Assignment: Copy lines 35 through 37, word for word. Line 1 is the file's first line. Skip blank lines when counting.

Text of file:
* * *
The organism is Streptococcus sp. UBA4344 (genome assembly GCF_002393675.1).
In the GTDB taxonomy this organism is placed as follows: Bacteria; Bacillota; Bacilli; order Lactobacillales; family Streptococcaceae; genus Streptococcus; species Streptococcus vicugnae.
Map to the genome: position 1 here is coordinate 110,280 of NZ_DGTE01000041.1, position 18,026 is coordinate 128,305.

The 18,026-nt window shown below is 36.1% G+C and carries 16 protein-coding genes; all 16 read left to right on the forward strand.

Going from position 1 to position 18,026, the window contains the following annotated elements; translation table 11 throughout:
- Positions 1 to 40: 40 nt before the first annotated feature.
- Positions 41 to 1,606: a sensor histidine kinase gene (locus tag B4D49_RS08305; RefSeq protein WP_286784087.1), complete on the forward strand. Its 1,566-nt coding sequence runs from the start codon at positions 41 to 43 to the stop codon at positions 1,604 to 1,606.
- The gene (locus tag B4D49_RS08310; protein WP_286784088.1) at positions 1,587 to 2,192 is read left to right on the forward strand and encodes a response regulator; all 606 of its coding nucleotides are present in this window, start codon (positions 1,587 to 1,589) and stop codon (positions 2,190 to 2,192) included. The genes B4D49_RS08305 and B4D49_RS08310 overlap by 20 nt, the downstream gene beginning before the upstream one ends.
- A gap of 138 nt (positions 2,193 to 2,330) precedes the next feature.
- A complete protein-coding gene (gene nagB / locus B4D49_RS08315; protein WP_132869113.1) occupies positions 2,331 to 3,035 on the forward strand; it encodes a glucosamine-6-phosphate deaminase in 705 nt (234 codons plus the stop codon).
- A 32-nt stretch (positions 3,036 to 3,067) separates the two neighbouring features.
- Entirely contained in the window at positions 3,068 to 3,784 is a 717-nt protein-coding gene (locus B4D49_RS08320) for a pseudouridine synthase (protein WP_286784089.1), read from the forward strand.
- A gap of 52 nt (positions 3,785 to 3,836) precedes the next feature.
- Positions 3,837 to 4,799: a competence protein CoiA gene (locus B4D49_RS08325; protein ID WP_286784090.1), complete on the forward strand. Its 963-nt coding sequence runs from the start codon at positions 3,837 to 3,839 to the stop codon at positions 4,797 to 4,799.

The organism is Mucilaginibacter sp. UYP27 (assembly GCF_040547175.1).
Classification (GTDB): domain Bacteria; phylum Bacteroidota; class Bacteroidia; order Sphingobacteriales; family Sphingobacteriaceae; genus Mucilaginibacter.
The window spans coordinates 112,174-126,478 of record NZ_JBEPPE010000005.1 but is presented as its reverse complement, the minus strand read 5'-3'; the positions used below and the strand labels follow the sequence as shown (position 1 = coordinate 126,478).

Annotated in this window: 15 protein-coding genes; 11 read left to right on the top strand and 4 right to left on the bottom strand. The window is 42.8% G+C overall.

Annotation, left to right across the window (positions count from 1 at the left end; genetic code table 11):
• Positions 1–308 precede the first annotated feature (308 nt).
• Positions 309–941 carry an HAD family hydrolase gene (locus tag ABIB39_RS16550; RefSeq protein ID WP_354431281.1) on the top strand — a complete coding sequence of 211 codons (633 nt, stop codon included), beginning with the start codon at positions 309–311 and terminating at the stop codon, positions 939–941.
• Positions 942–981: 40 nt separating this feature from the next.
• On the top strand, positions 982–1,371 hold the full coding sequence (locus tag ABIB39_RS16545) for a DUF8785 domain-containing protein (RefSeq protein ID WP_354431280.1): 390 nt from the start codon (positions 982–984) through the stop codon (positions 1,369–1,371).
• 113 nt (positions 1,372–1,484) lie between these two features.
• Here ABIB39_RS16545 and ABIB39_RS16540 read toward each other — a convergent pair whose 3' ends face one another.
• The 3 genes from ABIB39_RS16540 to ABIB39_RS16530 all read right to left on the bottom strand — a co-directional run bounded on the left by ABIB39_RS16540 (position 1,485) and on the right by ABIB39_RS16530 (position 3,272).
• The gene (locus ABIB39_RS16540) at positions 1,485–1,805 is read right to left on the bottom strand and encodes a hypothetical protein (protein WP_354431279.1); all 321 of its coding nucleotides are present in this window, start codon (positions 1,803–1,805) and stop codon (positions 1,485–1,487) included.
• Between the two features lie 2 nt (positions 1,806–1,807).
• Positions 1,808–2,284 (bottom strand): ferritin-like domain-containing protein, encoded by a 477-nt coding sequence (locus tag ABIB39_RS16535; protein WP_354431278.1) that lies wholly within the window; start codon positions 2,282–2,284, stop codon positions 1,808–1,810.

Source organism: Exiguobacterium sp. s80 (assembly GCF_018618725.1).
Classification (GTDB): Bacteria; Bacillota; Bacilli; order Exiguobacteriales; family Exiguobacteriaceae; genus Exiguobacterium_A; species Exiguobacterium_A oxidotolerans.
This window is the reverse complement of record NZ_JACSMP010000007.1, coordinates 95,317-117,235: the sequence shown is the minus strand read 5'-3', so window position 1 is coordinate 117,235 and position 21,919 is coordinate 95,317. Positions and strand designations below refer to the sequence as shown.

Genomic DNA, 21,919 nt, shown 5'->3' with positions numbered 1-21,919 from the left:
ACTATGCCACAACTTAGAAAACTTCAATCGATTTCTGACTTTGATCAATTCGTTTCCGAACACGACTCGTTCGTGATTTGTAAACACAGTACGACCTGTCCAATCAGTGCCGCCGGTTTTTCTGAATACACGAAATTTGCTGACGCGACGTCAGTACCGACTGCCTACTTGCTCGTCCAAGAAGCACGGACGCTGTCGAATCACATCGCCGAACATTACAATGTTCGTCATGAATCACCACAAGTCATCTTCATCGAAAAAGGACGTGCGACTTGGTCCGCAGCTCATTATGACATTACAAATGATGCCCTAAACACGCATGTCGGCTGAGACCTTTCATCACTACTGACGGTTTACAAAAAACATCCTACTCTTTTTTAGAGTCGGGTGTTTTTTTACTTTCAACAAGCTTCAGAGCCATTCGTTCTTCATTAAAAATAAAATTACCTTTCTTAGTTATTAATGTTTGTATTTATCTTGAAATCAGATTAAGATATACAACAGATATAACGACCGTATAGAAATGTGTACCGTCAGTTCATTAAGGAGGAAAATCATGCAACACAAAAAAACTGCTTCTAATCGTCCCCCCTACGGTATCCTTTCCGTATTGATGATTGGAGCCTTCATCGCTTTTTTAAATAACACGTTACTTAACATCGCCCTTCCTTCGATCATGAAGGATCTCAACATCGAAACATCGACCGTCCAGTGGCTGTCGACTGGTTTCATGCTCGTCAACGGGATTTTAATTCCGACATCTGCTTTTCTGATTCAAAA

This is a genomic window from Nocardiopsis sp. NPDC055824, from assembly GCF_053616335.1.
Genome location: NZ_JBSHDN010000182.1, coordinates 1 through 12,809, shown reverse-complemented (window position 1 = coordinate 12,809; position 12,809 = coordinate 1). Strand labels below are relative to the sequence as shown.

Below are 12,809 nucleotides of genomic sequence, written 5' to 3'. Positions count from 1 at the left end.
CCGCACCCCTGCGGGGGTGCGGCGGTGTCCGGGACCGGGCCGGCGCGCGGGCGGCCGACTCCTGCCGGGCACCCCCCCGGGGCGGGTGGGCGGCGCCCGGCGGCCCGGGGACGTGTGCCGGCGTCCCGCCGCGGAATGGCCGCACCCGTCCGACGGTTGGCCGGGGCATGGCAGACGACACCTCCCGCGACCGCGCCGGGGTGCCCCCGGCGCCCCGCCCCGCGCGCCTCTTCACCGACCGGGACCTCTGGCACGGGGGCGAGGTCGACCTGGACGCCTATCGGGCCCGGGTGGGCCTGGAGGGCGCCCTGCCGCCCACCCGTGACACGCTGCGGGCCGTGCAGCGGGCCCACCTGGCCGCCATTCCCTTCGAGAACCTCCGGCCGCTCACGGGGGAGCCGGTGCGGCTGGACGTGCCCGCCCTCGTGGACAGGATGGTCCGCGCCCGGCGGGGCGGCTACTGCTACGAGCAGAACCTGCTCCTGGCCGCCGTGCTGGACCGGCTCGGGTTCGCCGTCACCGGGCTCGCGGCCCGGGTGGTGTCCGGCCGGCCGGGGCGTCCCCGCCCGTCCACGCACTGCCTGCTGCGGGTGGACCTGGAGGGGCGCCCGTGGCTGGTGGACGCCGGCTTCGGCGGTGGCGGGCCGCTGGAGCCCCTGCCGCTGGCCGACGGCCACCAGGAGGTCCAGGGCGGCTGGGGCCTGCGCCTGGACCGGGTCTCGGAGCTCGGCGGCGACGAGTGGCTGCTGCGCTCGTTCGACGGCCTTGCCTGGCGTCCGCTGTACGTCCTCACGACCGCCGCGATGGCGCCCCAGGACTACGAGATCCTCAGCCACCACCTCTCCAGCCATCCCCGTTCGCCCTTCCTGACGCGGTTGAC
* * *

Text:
This is a genomic window from Nocardiopsis sp. NPDC055824, from assembly GCF_053616335.1.
Genome location: NZ_JBSHDN010000182.1, coordinates 1 through 12,809, shown reverse-complemented (window position 1 = coordinate 12,809; position 12,809 = coordinate 1). Strand labels below are relative to the sequence as shown.

Below are 12,809 nucleotides of genomic sequence, written 5' to 3'. Positions count from 1 at the left end.